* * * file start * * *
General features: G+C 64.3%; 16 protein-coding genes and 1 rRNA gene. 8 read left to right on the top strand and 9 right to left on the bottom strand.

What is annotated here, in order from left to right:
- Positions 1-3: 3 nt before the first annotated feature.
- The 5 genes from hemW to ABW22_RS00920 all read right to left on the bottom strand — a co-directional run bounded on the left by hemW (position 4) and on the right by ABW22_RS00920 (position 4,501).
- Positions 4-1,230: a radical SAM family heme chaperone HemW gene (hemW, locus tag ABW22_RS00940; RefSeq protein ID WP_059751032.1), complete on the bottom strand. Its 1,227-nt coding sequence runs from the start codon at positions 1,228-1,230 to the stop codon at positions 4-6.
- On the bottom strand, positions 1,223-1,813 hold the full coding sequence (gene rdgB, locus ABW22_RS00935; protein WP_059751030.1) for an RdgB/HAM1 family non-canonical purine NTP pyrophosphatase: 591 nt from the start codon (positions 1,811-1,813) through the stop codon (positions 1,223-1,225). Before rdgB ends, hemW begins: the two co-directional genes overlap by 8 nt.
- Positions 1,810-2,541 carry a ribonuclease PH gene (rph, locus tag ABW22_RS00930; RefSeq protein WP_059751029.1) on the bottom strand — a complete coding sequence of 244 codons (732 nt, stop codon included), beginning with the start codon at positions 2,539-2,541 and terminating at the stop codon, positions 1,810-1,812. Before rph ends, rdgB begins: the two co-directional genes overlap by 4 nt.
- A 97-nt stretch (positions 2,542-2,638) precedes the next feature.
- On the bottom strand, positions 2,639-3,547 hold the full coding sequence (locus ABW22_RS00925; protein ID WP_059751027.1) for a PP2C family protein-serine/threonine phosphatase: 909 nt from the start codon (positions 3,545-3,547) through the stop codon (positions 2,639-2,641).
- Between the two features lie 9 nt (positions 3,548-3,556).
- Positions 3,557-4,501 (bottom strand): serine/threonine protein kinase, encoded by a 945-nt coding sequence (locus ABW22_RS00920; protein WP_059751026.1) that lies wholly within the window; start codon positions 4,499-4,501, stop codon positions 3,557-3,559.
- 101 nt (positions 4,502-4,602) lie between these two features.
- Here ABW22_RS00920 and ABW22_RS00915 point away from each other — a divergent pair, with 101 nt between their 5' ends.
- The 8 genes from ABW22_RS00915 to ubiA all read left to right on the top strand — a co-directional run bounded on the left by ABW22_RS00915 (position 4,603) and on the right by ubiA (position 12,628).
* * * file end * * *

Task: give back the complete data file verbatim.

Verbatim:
General features: G+C 64.3%; 16 protein-coding genes and 1 rRNA gene. 8 read left to right on the top strand and 9 right to left on the bottom strand.

What is annotated here, in order from left to right:
- Positions 1-3: 3 nt before the first annotated feature.
- The 5 genes from hemW to ABW22_RS00920 all read right to left on the bottom strand — a co-directional run bounded on the left by hemW (position 4) and on the right by ABW22_RS00920 (position 4,501).
- Positions 4-1,230: a radical SAM family heme chaperone HemW gene (hemW, locus tag ABW22_RS00940; RefSeq protein ID WP_059751032.1), complete on the bottom strand. Its 1,227-nt coding sequence runs from the start codon at positions 1,228-1,230 to the stop codon at positions 4-6.
- On the bottom strand, positions 1,223-1,813 hold the full coding sequence (gene rdgB, locus ABW22_RS00935; protein WP_059751030.1) for an RdgB/HAM1 family non-canonical purine NTP pyrophosphatase: 591 nt from the start codon (positions 1,811-1,813) through the stop codon (positions 1,223-1,225). Before rdgB ends, hemW begins: the two co-directional genes overlap by 8 nt.
- Positions 1,810-2,541 carry a ribonuclease PH gene (rph, locus tag ABW22_RS00930; RefSeq protein WP_059751029.1) on the bottom strand — a complete coding sequence of 244 codons (732 nt, stop codon included), beginning with the start codon at positions 2,539-2,541 and terminating at the stop codon, positions 1,810-1,812. Before rph ends, rdgB begins: the two co-directional genes overlap by 4 nt.
- A 97-nt stretch (positions 2,542-2,638) precedes the next feature.
- On the bottom strand, positions 2,639-3,547 hold the full coding sequence (locus ABW22_RS00925; protein ID WP_059751027.1) for a PP2C family protein-serine/threonine phosphatase: 909 nt from the start codon (positions 3,545-3,547) through the stop codon (positions 2,639-2,641).
- Between the two features lie 9 nt (positions 3,548-3,556).
- Positions 3,557-4,501 (bottom strand): serine/threonine protein kinase, encoded by a 945-nt coding sequence (locus ABW22_RS00920; protein WP_059751026.1) that lies wholly within the window; start codon positions 4,499-4,501, stop codon positions 3,557-3,559.
- 101 nt (positions 4,502-4,602) lie between these two features.
- Here ABW22_RS00920 and ABW22_RS00915 point away from each other — a divergent pair, with 101 nt between their 5' ends.
- The 8 genes from ABW22_RS00915 to ubiA all read left to right on the top strand — a co-directional run bounded on the left by ABW22_RS00915 (position 4,603) and on the right by ubiA (position 12,628).